Magnetic Resonance Imaging methods sensitive to individual molecular displacements (q-space MRI) provide a convenient means of measuring dispersion in complex interstitial spaces. Pressure-driven flow experiments through a water-saturated packed bed phantom have been conducted to prove the feasibility of using q-space MRI to measure the coherence length associated with the interstitial velocity field. The method involves measuring the dependence of the apparent dispersion coefficient on the distance along the mean flow by repeating a small number of pulsed-gradient stimulated-echo experiments with increasing gradient pulse separation times. Assuming homogeneous interstitial flow statistics inside the averaging volume, an integral spatial scale characterizing the Eulerian velocity auto-correlation coefficient is extracted via a stochastic convective model. The validity of the a priori statistical description of interstitial flow is verified by comparing with an independent MRI measurement of the Eulerian velocity field using phase contrast methods in the same phantom with pore-level resolution. The integral length scale obtained via q-space MRI agrees with the mean pore size in the present as well as in similar phantoms found in the literature. This method has direct applicability in the quantification of the interstitial morphology of fluid-saturated porous media with resolution independent of voxel size, assuming "perfectly reflecting pore walls" (no surface relaxation) and no contribution to the MR signal from outside the pore space.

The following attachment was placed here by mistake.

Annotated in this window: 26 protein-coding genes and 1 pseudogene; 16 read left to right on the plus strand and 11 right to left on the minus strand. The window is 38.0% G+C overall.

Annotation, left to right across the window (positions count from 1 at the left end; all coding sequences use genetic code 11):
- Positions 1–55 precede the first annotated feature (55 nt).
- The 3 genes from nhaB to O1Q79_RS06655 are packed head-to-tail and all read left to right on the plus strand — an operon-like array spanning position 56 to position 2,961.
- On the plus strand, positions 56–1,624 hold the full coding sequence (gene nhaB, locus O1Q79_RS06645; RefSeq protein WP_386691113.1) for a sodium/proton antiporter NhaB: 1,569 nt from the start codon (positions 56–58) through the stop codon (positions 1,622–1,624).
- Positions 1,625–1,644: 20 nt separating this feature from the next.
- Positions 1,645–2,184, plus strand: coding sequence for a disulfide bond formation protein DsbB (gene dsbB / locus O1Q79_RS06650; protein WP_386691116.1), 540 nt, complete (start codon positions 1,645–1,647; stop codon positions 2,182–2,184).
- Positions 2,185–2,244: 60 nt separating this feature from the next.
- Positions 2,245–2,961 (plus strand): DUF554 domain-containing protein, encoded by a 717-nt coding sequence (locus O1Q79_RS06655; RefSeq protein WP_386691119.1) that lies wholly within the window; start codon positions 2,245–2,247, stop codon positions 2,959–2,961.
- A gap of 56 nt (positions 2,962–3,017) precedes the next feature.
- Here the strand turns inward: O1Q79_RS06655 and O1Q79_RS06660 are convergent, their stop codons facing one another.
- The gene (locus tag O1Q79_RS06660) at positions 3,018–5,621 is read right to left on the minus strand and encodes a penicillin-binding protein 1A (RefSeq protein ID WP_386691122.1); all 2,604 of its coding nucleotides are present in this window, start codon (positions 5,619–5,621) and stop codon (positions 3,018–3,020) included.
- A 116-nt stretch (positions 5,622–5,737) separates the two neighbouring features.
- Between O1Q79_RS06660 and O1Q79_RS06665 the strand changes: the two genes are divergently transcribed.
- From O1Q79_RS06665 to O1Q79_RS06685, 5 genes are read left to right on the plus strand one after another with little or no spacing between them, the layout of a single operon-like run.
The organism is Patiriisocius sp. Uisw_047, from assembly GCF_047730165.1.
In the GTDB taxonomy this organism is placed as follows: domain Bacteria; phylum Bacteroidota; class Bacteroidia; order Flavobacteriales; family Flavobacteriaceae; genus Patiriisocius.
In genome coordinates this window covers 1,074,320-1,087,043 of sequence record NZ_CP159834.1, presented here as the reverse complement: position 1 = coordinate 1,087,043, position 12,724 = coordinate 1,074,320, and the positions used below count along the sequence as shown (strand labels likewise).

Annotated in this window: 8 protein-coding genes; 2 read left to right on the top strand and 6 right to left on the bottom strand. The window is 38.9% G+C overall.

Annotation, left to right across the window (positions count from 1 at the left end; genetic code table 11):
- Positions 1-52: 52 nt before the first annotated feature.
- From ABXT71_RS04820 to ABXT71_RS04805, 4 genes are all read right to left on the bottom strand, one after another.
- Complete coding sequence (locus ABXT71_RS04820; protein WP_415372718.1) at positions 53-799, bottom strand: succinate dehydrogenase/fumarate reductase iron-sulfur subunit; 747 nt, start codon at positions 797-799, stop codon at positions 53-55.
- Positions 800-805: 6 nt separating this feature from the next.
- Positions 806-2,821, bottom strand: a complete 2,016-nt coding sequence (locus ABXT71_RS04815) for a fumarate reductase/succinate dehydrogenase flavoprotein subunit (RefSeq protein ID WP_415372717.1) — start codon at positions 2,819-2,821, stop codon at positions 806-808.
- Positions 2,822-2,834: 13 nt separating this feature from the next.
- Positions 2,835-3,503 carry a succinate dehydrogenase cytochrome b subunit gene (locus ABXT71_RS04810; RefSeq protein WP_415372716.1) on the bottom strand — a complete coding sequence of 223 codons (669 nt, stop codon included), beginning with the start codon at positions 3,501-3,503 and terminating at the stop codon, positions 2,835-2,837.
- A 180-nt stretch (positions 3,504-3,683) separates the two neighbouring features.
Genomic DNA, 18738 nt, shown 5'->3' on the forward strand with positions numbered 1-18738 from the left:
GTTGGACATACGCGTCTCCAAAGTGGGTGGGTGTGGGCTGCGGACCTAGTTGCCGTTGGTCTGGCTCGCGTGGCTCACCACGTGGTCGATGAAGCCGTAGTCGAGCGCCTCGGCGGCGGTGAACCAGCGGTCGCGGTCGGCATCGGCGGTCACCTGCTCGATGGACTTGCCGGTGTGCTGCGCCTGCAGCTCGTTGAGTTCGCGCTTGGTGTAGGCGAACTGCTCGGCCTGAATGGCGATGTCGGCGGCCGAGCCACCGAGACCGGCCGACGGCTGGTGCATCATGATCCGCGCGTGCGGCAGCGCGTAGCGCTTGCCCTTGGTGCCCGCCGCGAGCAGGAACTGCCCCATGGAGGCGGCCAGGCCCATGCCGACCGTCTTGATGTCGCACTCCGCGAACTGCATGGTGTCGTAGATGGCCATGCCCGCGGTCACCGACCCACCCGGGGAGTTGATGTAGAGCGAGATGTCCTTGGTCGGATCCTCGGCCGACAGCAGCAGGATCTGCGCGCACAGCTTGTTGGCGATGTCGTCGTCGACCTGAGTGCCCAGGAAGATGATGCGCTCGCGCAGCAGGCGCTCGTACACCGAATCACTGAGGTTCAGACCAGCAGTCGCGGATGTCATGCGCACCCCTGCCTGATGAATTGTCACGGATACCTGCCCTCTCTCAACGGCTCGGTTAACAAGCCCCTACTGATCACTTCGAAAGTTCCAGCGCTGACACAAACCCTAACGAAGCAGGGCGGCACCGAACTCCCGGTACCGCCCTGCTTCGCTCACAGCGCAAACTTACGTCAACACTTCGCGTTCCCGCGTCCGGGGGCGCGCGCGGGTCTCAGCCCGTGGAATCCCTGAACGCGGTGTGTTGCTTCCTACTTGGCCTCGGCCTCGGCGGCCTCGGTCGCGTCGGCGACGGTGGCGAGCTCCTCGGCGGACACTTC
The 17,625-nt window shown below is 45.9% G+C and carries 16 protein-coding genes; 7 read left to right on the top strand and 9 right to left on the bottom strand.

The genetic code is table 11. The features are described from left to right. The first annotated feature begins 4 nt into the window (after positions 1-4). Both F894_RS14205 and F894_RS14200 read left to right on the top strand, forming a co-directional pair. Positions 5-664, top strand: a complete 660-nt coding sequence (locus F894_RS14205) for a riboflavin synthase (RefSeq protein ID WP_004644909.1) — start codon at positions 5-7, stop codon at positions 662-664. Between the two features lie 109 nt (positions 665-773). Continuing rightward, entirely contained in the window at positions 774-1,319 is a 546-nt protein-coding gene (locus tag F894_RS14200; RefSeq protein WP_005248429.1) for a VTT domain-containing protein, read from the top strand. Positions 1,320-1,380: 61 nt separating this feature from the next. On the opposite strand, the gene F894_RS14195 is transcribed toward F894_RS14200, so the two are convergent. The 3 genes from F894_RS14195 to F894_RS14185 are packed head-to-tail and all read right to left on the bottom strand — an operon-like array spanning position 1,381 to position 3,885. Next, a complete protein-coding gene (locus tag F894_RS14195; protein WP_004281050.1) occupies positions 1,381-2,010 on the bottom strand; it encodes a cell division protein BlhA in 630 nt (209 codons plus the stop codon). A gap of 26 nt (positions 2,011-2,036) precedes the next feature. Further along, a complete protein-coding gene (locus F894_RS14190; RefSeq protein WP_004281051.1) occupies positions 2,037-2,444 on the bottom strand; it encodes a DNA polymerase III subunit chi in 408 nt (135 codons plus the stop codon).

All Science Journal Classification (ASJC) codes
- Biomedical Engineering
- Radiology Nuclear Medicine and imaging